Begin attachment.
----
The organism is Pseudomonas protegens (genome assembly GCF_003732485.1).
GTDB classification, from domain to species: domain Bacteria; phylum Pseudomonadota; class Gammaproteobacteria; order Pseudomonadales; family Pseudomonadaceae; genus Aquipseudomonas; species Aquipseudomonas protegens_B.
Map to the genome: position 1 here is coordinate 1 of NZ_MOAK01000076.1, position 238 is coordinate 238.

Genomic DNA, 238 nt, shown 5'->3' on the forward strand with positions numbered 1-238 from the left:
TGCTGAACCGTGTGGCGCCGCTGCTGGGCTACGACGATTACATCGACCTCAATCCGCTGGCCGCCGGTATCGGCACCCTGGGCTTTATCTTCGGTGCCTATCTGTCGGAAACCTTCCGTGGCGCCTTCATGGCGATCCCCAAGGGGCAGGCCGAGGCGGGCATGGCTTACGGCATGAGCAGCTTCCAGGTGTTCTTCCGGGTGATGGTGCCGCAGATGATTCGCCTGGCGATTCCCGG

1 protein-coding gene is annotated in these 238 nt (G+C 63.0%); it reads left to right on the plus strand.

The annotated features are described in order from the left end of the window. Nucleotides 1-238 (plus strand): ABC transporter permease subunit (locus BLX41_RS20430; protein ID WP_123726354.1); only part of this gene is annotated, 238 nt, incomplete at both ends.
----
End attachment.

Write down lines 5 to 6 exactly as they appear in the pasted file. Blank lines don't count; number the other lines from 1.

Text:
TGCTGAACCGTGTGGCGCCGCTGCTGGGCTACGACGATTACATCGACCTCAATCCGCTGGCCGCCGGTATCGGCACCCTGGGCTTTATCTTCGGTGCCTATCTGTCGGAAACCTTCCGTGGCGCCTTCATGGCGATCCCCAAGGGGCAGGCCGAGGCGGGCATGGCTTACGGCATGAGCAGCTTCCAGGTGTTCTTCCGGGTGATGGTGCCGCAGATGATTCGCCTGGCGATTCCCGG

1 protein-coding gene is annotated in these 238 nt (G+C 63.0%); it reads left to right on the plus strand.